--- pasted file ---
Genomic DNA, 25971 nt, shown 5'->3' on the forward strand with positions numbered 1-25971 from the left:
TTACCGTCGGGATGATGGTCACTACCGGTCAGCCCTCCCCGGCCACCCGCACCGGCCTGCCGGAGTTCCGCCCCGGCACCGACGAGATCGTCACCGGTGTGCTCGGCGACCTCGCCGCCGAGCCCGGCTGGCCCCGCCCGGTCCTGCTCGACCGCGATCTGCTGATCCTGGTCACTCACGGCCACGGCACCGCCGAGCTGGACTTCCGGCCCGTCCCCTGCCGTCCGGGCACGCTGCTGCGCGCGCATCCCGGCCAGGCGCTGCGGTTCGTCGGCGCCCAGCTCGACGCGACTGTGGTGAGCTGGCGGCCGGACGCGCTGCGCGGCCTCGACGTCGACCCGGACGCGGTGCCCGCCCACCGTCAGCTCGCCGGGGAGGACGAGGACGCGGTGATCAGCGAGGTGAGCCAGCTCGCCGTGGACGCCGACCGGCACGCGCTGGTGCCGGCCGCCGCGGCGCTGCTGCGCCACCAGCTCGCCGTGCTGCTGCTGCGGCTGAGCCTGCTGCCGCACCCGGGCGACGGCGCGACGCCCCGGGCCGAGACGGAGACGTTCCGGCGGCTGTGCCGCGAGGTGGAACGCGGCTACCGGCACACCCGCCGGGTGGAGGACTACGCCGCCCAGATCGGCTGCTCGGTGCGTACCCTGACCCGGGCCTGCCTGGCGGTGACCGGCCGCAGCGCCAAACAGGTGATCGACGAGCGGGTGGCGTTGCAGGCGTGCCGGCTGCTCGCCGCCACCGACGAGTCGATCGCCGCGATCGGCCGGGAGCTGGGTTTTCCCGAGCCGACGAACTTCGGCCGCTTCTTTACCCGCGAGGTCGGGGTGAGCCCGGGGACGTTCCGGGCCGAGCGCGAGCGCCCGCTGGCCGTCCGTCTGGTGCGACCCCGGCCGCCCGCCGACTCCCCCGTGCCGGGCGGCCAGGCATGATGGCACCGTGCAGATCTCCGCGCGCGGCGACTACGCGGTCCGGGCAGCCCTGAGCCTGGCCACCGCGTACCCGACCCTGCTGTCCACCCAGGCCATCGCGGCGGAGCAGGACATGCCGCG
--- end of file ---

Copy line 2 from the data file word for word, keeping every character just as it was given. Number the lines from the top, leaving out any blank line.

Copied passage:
TTACCGTCGGGATGATGGTCACTACCGGTCAGCCCTCCCCGGCCACCCGCACCGGCCTGCCGGAGTTCCGCCCCGGCACCGACGAGATCGTCACCGGTGTGCTCGGCGACCTCGCCGCCGAGCCCGGCTGGCCCCGCCCGGTCCTGCTCGACCGCGATCTGCTGATCCTGGTCACTCACGGCCACGGCACCGCCGAGCTGGACTTCCGGCCCGTCCCCTGCCGTCCGGGCACGCTGCTGCGCGCGCATCCCGGCCAGGCGCTGCGGTTCGTCGGCGCCCAGCTCGACGCGACTGTGGTGAGCTGGCGGCCGGACGCGCTGCGCGGCCTCGACGTCGACCCGGACGCGGTGCCCGCCCACCGTCAGCTCGCCGGGGAGGACGAGGACGCGGTGATCAGCGAGGTGAGCCAGCTCGCCGTGGACGCCGACCGGCACGCGCTGGTGCCGGCCGCCGCGGCGCTGCTGCGCCACCAGCTCGCCGTGCTGCTGCTGCGGCTGAGCCTGCTGCCGCACCCGGGCGACGGCGCGACGCCCCGGGCCGAGACGGAGACGTTCCGGCGGCTGTGCCGCGAGGTGGAACGCGGCTACCGGCACACCCGCCGGGTGGAGGACTACGCCGCCCAGATCGGCTGCTCGGTGCGTACCCTGACCCGGGCCTGCCTGGCGGTGACCGGCCGCAGCGCCAAACAGGTGATCGACGAGCGGGTGGCGTTGCAGGCGTGCCGGCTGCTCGCCGCCACCGACGAGTCGATCGCCGCGATCGGCCGGGAGCTGGGTTTTCCCGAGCCGACGAACTTCGGCCGCTTCTTTACCCGCGAGGTCGGGGTGAGCCCGGGGACGTTCCGGGCCGAGCGCGAGCGCCCGCTGGCCGTCCGTCTGGTGCGACCCCGGCCGCCCGCCGACTCCCCCGTGCCGGGCGGCCAGGCATGATGGCACCGTGCAGATCTCCGCGCGCGGCGACTACGCGGTCCGGGCAGCCCTGAGCCTGGCCACCGCGTACCCGACCCTGCTGTCCACCCAGGCCATCGCGGCGGAGCAGGACATGCCGCG